I think a lot of the success comes from planning. If you don’t plan, then you’re in trouble.

Kyle’s Silo Art Process

I paint on my own. The entire process from sketching to when I complete it, and it was somewhere in the range of 800 hours.

I collated. That includes all the designs I did for the local papers and then the planning that I do each morning. My regimented process is I get up about 4:00 in the morning. I go and do some bag work and some training, have a stretch, come home. The kids and my wife are still asleep at that stage. Then I plan what I’m going to do for the day, like for the silo. I work out what I’ve done wrong, where I need to take it, that type of thing. Corrections I need to make on proportions and yeah, go from there.

I use paint… paintbrushes, and an airless spray gun. Exterior house paint. Initially, the first few murals I did, that was cans. I think it’s probably for me easier with the airless spray gun, just because you can adjust the jet size to make it larger to cover the surface area.

I think brushes certainly have their own particular look, but I see some incredible stuff that people do with cans that I’d love to know how they do when they do.

New Art in the Works

I’m working on painting right now at the moment. Yesterday and today I’ll work on it. I think it’ll probably take me, say, three or four days this one. It’s not huge, huge. It’s just a big sidewall of a shed. This is actually directly opposite the silos that are recently done of a man that used to own a trucking business in town.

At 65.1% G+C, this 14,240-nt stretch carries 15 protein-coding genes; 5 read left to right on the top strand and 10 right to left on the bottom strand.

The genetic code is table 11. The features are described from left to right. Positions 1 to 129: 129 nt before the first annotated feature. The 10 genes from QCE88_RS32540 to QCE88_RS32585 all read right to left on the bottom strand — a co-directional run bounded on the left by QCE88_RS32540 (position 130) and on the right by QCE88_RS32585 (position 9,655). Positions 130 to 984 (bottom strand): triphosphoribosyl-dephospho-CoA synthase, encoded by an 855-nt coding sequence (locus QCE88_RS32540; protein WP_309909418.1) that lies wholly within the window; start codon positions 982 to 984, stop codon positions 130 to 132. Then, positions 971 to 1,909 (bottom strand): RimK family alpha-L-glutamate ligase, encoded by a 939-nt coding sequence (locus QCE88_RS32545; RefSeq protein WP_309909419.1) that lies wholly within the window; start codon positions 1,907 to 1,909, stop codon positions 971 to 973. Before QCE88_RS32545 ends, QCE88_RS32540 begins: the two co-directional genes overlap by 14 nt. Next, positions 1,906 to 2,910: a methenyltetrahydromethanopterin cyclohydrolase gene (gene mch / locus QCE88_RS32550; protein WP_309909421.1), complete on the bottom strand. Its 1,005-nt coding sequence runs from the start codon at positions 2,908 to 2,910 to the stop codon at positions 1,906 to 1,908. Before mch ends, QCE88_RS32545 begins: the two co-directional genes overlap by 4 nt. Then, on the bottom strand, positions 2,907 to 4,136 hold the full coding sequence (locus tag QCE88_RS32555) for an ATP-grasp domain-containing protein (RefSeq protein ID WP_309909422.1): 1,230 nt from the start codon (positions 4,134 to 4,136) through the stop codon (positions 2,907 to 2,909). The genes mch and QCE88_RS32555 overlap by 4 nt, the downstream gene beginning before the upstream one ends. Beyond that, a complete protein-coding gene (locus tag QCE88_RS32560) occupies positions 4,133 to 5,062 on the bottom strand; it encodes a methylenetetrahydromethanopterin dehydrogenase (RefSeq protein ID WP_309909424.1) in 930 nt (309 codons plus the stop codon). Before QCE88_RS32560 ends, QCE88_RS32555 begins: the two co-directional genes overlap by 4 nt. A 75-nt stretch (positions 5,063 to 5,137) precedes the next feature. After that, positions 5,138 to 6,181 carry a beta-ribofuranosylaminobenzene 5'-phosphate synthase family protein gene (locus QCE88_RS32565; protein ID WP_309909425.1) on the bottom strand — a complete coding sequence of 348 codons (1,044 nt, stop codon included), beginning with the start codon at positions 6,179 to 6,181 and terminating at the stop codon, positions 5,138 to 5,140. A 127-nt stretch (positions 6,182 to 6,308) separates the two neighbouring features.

Without these types of things outside of the town, no one would ever know about them or hear their stories. That’s what I like about it. There are big stories to be told in little towns, I think.

I’ve got another mural after this one coming up of a shearer, which I’ve got to do the designs for obviously, but the concept is, it just has to be a shearer. That’ll be fun to play with. I think that’ll all be airless spray gun.

Aside from that now, I’ve just got a lot of stuff I’ve got to do back in the studio, small scale oil paintings that I’ve got to get back to. I’ve got a couple that are incomplete for myself, but I’ve also got a couple of commissions that I had pre-COVID that I’ve never completed. I’ve got to get back to those and get them finished.

Who’s Inspiring Kyle Torney?

I probably draw my inspiration from classical art. I read a lot about, particularly, Renaissance artists. All my favourite artists are from that period. My all-time favourite artist is John Singer Sargent. Next in line would be Caravaggio.

I would say in the street art game, it’s my main man Jack Fran because he helps me out every time I got questions. I’d be still probably using little paintbrushes and $2.50 spray cans if it wasn’t for him. Jack’s a huge help to me.

Written with excerpts from the latest Street Art Unearthed podcast with Kyle Torney.